Home Computing SCSI isn’t dead yet — new SSD for old or obsolete systems is a boon for retro computing fans

SCSI isn’t dead yet — new SSD for old or obsolete systems is a boon for retro computing fans

Solid State Disks Ltd (SSDL) has released a new storage product for industries and individuals that refuse to let go of their SCSI storage-based systems. The new SCSIFlash-Fast is a 3.5-inch form factor drop-in replacement drive that can take the place of any ancient 68-pin or 80-pin connector SCSI HDD without the system even noticing. There are several touted benefits: friction-free hardware replacement, read/write speeds of up to 80 MB/s, reduced noise, reduced power consumption, a choice of Compact Flash (CF) or M.2 SSD media, and an optional Ethernet port.

Tom’s Hardware readers who are retro computing aficionados might still run old PC or Mac systems packing SCSI storage devices – just for fun. However, SSDL’s Sales & Marketing Director, James Hilken, points out that there are still systems used in aerospace, defense, manufacturing, medical, telecommunications, and other sectors “that were designed decades ago and were fitted with then state-of-the-art SCSI hard disk drives.” Hilken notes that many SCSI HDDs will be 20 years or older and, as well as being obsolete and irreplaceable like-for-like, these drives are “increasingly failing.”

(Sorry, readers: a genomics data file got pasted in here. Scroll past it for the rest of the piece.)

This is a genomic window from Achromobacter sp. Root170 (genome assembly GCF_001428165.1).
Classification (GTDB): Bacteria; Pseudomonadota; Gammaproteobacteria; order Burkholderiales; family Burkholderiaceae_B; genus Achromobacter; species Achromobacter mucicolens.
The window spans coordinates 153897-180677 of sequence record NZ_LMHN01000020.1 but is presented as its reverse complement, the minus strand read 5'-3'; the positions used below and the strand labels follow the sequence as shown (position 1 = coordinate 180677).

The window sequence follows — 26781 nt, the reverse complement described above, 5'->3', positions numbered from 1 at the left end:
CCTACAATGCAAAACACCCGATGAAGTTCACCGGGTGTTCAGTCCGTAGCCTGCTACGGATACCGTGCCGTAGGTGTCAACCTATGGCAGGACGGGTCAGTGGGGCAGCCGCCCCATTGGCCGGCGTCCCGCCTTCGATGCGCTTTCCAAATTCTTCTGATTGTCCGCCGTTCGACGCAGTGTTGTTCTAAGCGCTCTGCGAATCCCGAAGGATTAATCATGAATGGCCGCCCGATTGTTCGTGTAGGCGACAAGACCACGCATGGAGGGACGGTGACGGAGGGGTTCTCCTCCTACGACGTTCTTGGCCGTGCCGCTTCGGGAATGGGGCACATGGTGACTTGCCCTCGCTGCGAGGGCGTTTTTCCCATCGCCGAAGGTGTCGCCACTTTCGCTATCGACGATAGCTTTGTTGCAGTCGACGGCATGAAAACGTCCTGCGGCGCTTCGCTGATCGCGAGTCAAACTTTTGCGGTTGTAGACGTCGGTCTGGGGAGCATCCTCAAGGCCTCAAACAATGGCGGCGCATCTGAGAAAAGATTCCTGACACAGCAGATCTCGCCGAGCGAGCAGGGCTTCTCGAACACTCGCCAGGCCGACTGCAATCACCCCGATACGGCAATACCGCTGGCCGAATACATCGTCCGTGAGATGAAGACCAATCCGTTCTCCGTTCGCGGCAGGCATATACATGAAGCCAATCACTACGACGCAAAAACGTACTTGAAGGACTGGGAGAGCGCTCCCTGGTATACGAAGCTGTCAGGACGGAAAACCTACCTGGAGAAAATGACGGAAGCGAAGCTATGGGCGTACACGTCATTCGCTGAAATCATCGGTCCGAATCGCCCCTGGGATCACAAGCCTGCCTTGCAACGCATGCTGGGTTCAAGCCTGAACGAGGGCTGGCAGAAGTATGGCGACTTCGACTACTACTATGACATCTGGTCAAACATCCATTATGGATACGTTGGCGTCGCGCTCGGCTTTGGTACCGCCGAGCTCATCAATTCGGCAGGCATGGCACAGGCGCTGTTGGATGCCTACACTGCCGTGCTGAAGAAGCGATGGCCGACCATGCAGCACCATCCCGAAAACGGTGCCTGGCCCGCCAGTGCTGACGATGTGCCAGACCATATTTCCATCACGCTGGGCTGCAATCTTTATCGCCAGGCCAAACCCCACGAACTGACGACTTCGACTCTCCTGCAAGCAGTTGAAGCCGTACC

A Fujitsu SCSI HDD from the 1990s (Image credit: Solid State Disks Ltd )

SCSIFlash-Fast is configurable as a slick swap-in upgrade or replacement for that creaking SCSI drive you still rely on. SSDL says that buyers can configure to order so the newly purchased flash-based drive will “replicate the exact behavior of the SCSI HDD it replaces, meaning no modifications need to be made to the host system.” To this end, SCSIFlash-Fast can be set for SASI, SCSI-1, SCSI-2, or Ultra3 host compatibility, and disk sector sizes of 256, 512, 768, 1,024, 2,048, or 4,096 bytes.

Customers can also get their SCSI HDD data pre-loaded onto the shiny new flash-based replacement. Hilken boasts that it is possible to swap out the old HDD and insert a new SCSIFlash-Fast “and the host system will not detect the difference.” Whatever configuration you decide upon, the new system should be quieter, less power-hungry, faster, and more reliable.

(Image credit: Solid State Disks Ltd )

Some other nice touches given to this product includes the depth of other SCSI configuration options that can be adjusted, as well as the device being firmware upgradable via USB. Last but not least, SSDL provides an optional Ethernet port that can be used for tasks like remote backups and reboots.

 

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